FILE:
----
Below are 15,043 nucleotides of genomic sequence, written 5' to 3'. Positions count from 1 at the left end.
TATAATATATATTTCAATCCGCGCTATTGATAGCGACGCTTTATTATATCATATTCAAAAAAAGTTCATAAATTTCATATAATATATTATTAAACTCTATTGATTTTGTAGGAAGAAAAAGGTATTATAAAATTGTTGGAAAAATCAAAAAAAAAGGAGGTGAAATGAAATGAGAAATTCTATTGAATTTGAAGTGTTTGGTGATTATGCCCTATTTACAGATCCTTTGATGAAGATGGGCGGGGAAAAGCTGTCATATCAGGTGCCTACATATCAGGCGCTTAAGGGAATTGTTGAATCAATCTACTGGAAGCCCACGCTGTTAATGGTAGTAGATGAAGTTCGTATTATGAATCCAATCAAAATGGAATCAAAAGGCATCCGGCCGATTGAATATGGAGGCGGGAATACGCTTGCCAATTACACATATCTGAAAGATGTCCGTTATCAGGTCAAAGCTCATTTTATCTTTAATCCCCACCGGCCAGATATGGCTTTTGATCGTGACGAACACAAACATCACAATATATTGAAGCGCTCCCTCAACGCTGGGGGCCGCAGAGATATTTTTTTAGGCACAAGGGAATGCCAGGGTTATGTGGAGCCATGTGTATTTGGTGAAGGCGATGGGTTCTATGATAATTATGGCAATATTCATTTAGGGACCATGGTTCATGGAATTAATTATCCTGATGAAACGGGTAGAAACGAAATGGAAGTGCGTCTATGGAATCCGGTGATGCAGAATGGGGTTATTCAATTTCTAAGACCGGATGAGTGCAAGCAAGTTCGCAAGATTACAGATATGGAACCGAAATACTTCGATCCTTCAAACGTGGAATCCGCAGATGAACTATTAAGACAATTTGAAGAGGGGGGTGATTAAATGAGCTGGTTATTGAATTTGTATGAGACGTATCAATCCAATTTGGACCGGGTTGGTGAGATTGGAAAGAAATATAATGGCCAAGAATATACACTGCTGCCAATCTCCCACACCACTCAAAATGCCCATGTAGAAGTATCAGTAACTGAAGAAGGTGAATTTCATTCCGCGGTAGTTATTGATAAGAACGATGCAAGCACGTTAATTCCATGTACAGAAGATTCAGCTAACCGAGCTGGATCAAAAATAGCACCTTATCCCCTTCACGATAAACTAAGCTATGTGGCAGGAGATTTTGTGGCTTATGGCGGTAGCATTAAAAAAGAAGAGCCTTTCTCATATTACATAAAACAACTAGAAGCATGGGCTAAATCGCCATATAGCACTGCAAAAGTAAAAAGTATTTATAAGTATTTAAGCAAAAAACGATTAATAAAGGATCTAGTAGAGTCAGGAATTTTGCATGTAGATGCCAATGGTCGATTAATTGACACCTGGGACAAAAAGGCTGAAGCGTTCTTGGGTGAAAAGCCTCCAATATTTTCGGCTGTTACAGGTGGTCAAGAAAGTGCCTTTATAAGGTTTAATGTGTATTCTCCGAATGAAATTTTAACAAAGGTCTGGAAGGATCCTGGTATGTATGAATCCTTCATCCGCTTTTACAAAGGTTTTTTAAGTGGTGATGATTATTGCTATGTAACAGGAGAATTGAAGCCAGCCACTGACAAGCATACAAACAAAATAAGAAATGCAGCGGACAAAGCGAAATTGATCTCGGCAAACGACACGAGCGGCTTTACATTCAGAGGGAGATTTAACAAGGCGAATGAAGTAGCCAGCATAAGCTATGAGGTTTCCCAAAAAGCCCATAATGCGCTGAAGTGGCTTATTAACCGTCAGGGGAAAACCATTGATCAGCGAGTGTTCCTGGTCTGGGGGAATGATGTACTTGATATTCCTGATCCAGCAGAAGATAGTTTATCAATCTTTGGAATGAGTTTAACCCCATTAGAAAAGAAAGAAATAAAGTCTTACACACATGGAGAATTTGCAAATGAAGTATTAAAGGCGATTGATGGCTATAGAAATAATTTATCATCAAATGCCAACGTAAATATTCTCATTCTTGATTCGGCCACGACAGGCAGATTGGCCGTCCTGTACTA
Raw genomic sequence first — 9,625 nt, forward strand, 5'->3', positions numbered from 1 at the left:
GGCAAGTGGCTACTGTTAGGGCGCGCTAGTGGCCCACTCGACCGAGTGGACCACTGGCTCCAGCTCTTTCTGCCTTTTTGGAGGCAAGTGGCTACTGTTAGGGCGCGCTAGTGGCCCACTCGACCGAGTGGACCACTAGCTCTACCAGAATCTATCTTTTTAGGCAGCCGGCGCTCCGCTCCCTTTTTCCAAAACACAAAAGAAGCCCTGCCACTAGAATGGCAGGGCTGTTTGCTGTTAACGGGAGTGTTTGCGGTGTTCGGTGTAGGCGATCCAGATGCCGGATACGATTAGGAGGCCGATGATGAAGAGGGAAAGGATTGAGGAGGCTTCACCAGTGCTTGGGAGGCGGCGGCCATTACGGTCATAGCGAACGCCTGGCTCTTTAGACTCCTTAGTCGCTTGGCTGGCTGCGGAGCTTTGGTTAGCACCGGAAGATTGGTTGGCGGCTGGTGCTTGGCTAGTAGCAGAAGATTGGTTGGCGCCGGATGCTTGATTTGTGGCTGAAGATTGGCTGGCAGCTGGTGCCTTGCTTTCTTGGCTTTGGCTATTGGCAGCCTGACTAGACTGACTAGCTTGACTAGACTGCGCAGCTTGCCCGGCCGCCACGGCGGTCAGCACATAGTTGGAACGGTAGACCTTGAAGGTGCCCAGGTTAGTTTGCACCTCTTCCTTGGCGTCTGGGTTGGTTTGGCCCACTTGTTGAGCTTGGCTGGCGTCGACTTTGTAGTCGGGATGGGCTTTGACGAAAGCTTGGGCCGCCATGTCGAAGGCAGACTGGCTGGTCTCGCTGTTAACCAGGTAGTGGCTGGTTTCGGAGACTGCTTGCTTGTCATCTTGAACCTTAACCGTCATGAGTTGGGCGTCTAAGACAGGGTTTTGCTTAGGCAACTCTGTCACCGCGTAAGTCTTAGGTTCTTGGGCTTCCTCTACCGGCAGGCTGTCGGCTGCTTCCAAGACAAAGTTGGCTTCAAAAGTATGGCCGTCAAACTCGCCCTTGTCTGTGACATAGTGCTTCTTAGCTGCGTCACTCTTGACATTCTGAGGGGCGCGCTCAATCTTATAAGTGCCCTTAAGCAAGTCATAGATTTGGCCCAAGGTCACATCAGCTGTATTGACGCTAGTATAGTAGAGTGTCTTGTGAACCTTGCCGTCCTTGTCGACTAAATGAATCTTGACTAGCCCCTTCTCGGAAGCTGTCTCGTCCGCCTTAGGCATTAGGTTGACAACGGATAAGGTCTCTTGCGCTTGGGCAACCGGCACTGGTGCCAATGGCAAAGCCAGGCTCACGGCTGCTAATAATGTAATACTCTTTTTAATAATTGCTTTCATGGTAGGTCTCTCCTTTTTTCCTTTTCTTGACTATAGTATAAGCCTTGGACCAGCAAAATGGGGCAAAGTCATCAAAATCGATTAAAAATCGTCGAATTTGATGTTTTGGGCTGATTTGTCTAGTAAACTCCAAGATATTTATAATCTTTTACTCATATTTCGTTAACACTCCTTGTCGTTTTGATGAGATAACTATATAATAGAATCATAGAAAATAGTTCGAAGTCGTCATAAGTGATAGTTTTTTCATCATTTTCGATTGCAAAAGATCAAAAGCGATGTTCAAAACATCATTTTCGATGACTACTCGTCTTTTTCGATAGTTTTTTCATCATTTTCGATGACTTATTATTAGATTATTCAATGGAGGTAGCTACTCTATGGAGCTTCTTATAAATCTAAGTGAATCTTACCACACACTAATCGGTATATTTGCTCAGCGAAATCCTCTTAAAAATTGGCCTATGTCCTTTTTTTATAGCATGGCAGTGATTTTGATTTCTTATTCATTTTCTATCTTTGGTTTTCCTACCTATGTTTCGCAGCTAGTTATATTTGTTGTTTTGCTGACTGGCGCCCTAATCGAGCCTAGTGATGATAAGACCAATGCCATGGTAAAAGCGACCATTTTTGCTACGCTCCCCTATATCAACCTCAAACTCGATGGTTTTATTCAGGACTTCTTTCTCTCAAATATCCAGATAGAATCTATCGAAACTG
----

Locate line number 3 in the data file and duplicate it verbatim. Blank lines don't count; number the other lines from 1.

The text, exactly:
Raw genomic sequence first — 9,625 nt, forward strand, 5'->3', positions numbered from 1 at the left: